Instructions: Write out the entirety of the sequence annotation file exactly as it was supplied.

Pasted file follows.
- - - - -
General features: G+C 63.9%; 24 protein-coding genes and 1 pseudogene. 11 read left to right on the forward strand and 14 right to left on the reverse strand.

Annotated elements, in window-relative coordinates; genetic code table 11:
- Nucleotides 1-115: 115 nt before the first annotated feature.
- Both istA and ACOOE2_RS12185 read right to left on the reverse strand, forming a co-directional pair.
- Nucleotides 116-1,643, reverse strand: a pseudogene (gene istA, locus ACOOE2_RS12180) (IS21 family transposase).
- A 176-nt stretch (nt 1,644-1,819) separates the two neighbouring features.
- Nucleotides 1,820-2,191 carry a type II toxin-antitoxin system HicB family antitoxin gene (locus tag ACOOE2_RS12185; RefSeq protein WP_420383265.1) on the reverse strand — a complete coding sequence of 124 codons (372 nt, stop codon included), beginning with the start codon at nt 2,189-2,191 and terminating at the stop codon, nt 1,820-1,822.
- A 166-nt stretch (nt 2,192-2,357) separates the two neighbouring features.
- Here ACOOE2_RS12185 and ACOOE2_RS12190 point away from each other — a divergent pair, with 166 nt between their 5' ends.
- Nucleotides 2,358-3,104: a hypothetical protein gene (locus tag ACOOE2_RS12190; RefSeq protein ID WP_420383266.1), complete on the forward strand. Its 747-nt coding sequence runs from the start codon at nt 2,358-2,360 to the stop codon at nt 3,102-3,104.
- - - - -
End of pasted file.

General features: G+C 63.9%; 24 protein-coding genes and 1 pseudogene. 11 read left to right on the forward strand and 14 right to left on the reverse strand.

Annotated elements, in window-relative coordinates; genetic code table 11:
- Nucleotides 1-115: 115 nt before the first annotated feature.
- Both istA and ACOOE2_RS12185 read right to left on the reverse strand, forming a co-directional pair.
- Nucleotides 116-1,643, reverse strand: a pseudogene (gene istA, locus ACOOE2_RS12180) (IS21 family transposase).
- A 176-nt stretch (nt 1,644-1,819) separates the two neighbouring features.
- Nucleotides 1,820-2,191 carry a type II toxin-antitoxin system HicB family antitoxin gene (locus tag ACOOE2_RS12185; RefSeq protein WP_420383265.1) on the reverse strand — a complete coding sequence of 124 codons (372 nt, stop codon included), beginning with the start codon at nt 2,189-2,191 and terminating at the stop codon, nt 1,820-1,822.
- A 166-nt stretch (nt 2,192-2,357) separates the two neighbouring features.
- Here ACOOE2_RS12185 and ACOOE2_RS12190 point away from each other — a divergent pair, with 166 nt between their 5' ends.
- Nucleotides 2,358-3,104: a hypothetical protein gene (locus tag ACOOE2_RS12190; RefSeq protein ID WP_420383266.1), complete on the forward strand. Its 747-nt coding sequence runs from the start codon at nt 2,358-2,360 to the stop codon at nt 3,102-3,104.